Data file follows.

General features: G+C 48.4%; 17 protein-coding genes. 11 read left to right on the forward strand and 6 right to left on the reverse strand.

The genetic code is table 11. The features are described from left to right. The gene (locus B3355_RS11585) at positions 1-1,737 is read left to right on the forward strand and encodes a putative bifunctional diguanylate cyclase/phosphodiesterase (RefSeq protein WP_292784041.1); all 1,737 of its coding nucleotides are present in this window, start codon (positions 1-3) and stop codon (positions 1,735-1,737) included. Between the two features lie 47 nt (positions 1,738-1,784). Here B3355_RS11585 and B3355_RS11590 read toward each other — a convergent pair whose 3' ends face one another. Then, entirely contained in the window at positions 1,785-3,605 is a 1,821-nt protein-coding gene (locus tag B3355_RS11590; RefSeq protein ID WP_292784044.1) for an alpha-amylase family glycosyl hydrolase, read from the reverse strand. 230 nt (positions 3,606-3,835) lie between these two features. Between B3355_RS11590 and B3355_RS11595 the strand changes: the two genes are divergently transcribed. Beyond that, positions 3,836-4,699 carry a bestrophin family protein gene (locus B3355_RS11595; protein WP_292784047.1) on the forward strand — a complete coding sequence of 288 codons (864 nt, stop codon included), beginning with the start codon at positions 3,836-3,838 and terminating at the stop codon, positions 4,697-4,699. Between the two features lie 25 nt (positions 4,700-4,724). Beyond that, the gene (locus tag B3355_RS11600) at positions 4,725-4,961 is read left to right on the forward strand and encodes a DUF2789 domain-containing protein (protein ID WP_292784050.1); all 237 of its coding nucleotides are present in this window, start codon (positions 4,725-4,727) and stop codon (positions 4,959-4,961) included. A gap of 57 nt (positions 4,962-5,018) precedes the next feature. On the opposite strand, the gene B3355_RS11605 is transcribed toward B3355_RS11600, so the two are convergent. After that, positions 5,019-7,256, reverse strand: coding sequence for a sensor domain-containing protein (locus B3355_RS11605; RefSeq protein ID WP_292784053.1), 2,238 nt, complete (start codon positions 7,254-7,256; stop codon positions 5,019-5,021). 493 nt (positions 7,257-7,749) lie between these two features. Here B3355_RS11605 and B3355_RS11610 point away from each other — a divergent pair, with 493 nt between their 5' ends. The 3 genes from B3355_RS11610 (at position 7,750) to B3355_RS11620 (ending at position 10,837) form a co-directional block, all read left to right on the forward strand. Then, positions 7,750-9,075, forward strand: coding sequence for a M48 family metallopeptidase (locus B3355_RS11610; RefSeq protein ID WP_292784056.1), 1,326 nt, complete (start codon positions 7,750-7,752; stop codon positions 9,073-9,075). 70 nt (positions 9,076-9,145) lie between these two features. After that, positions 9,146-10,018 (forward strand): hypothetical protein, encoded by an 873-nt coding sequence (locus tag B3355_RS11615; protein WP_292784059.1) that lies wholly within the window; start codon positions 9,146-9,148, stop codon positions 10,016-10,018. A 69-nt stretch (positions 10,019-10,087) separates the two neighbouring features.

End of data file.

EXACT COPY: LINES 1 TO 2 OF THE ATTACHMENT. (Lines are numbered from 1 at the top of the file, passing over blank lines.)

General features: G+C 48.4%; 17 protein-coding genes. 11 read left to right on the forward strand and 6 right to left on the reverse strand.

The genetic code is table 11. The features are described from left to right. The gene (locus B3355_RS11585) at positions 1-1,737 is read left to right on the forward strand and encodes a putative bifunctional diguanylate cyclase/phosphodiesterase (RefSeq protein WP_292784041.1); all 1,737 of its coding nucleotides are present in this window, start codon (positions 1-3) and stop codon (positions 1,735-1,737) included. Between the two features lie 47 nt (positions 1,738-1,784). Here B3355_RS11585 and B3355_RS11590 read toward each other — a convergent pair whose 3' ends face one another. Then, entirely contained in the window at positions 1,785-3,605 is a 1,821-nt protein-coding gene (locus tag B3355_RS11590; RefSeq protein ID WP_292784044.1) for an alpha-amylase family glycosyl hydrolase, read from the reverse strand. 230 nt (positions 3,606-3,835) lie between these two features. Between B3355_RS11590 and B3355_RS11595 the strand changes: the two genes are divergently transcribed. Beyond that, positions 3,836-4,699 carry a bestrophin family protein gene (locus B3355_RS11595; protein WP_292784047.1) on the forward strand — a complete coding sequence of 288 codons (864 nt, stop codon included), beginning with the start codon at positions 3,836-3,838 and terminating at the stop codon, positions 4,697-4,699. Between the two features lie 25 nt (positions 4,700-4,724). Beyond that, the gene (locus tag B3355_RS11600) at positions 4,725-4,961 is read left to right on the forward strand and encodes a DUF2789 domain-containing protein (protein ID WP_292784050.1); all 237 of its coding nucleotides are present in this window, start codon (positions 4,725-4,727) and stop codon (positions 4,959-4,961) included. A gap of 57 nt (positions 4,962-5,018) precedes the next feature. On the opposite strand, the gene B3355_RS11605 is transcribed toward B3355_RS11600, so the two are convergent. After that, positions 5,019-7,256, reverse strand: coding sequence for a sensor domain-containing protein (locus B3355_RS11605; RefSeq protein ID WP_292784053.1), 2,238 nt, complete (start codon positions 7,254-7,256; stop codon positions 5,019-5,021). 493 nt (positions 7,257-7,749) lie between these two features. Here B3355_RS11605 and B3355_RS11610 point away from each other — a divergent pair, with 493 nt between their 5' ends. The 3 genes from B3355_RS11610 (at position 7,750) to B3355_RS11620 (ending at position 10,837) form a co-directional block, all read left to right on the forward strand. Then, positions 7,750-9,075, forward strand: coding sequence for a M48 family metallopeptidase (locus B3355_RS11610; RefSeq protein ID WP_292784056.1), 1,326 nt, complete (start codon positions 7,750-7,752; stop codon positions 9,073-9,075). 70 nt (positions 9,076-9,145) lie between these two features. After that, positions 9,146-10,018 (forward strand): hypothetical protein, encoded by an 873-nt coding sequence (locus tag B3355_RS11615; protein WP_292784059.1) that lies wholly within the window; start codon positions 9,146-9,148, stop codon positions 10,016-10,018. A 69-nt stretch (positions 10,019-10,087) separates the two neighbouring features.